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Posts from the "Bicycling" Category

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Market Street Has More Bike Traffic Than You Thought

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An unprecedented jump last month (on the right) reported by the Market Street bike counter appears to be explained by an improvement in the counter’s accuracy. Image: SFMTA/Eco Counter

The Market Street bicycle counter has been undercounting two-wheeled traffic — and not because of a computer glitch. Starting last month, the counter reported a huge jump in bike commuters. How come? All indications point to a recent tweak to the bike lane that guides more riders over the counter’s underground sensor.

On several days this year, the counter has tallied nearly 4,500 people cycling eastbound on Market at Ninth Street. On most weekdays, at least 3,700 riders have been counted. That’s about 1,000 more riders, on average, than were counted each day last January.

Last month may have been California’s driest January on record, but weather doesn’t explain the jump. Even in the warmest months last year, ridership typically ranged from 2,700 to 3,200. Prior to 2015, the record was 4,045, set on August 7 last year.

So what changed in the first week of January? The SFMTA installed plastic posts along the bike lane’s edge that guide bike riders to stay in the bike lane and roll over the bike sensor. Previously, many bike commuters passing by the counter rode outside the bike lane, instead using the adjacent traffic lane since it was closed to cars in 2009.

SFMTA spokesperson Ben Jose said that based on the agency’s manual bike counts, the bike counter remains about 95 percent accurate, the same rate as before. It’s “plausible” the posts explain the recent jump in the bike count, he said. No other likely explanation has been put forth, though the SFMTA has yet to verify with the counter’s manufacturer that it does not need to be recalibrated.

Getting a better read on Market Street bike traffic is one more way the SFMTA is improving the understanding of how San Franciscans’ travel habits are changing. Earlier this month, the agency reported its new survey methodology has revealed that most trips in the city are made without a private automobile.

Hat tip to Joe Chojnacki for pointing out the data jump.

Today’s count as of about 6 p.m. Photo: Aaron Bialick

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Alameda’s Second Parking-Protected Bikeway Takes Shape on Shoreline Drive

Alameda’s Shoreline Drive was just striped with a new, 1.8-mile parking-protected bikeway. Image: Robert Prinz, Bike East Bay

The East Bay’s island city of Alameda has laid down its second parking-protected bikeway along Shoreline Drive.

The paint has barely dried on the 1.8-mile, two-way bikeway, but Alamedans are already using it. The city is adding finishing touches before a ribbon cutting set for March 7. Bike East Bay Education Coordinator Robert Prinz, a former Streetsblog intern, captured the below time lapse video showing a roll down the bikeway.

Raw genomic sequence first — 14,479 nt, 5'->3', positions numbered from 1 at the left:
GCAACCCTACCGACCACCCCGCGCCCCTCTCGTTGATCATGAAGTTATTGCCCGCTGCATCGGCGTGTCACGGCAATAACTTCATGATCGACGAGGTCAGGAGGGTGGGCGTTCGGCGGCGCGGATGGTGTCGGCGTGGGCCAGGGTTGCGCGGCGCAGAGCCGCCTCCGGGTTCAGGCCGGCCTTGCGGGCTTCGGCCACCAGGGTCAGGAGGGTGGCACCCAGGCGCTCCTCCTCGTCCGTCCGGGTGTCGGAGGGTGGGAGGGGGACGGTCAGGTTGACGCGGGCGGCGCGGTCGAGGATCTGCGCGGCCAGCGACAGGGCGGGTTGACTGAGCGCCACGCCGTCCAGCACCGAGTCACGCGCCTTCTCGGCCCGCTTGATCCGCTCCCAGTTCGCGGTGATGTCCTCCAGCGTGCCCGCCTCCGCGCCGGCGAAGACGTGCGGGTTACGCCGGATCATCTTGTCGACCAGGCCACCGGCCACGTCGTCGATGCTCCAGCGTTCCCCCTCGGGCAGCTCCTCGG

It’s one of only a handful of parking-protected bikeways in the Bay Area, and the first to be installed since SF’s John F. Kennedy Drive in Golden Gate Park was striped in 2012.

“We really think of this as our first complete street,” said Lucy Gigli of Bike Walk Alameda. “There’s vehicle travel, there’s wonderful bike lanes now, and the path and sidewalk are so much more comfortable for people walking.”

Like other parking-protected bikeways in cities like New York, the Shoreline project uses paint and concrete islands, with a car parking lane between the bikeway and the motor traffic lanes. A buffer zone allows for room to safely open car doors. The curbside bikeway runs along Alameda’s beach and next to a major shopping center (surrounded, unfortunately, by a giant parking lot). 

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City College Property Could Make Room for Buffered Bike Lane on Ocean Ave

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Ocean Avenue could be widened in front of the City College campus, and a freeway ramp re-aligned, to make bicycling from Balboa Park Station much safer. Image: Planning Department

A proposed solution has surfaced for one of the most frightening gaps in the Ocean Avenue bike lane at Balboa Park Station, where the existing bike lane disappears and throws uphill bike commuters in front of a high-speed freeway off-ramp. City College of SF has proposed opening up the edge of its main campus property, currently occupied by a retaining wall and undeveloped land, to make room for the bike lane extension, sidewalk extensions, and landscaped medians.

With plans also in the works to remove the curved highway 280 off-ramp and replace it with a perpendicular, signalized ramp, that stretch of Ocean could become dramatically safer.

The fix was presented this week at the final open house meeting for planned streetscape improvements along Ocean and around Balboa Park Station. Livable City Executive Director Tom Radulovich, a member of the BART Board of Directors, said the plans for bike and pedestrian improvements are “so far, so good,” and have been anticipated since the city began developing plans for the area in the late 90′s.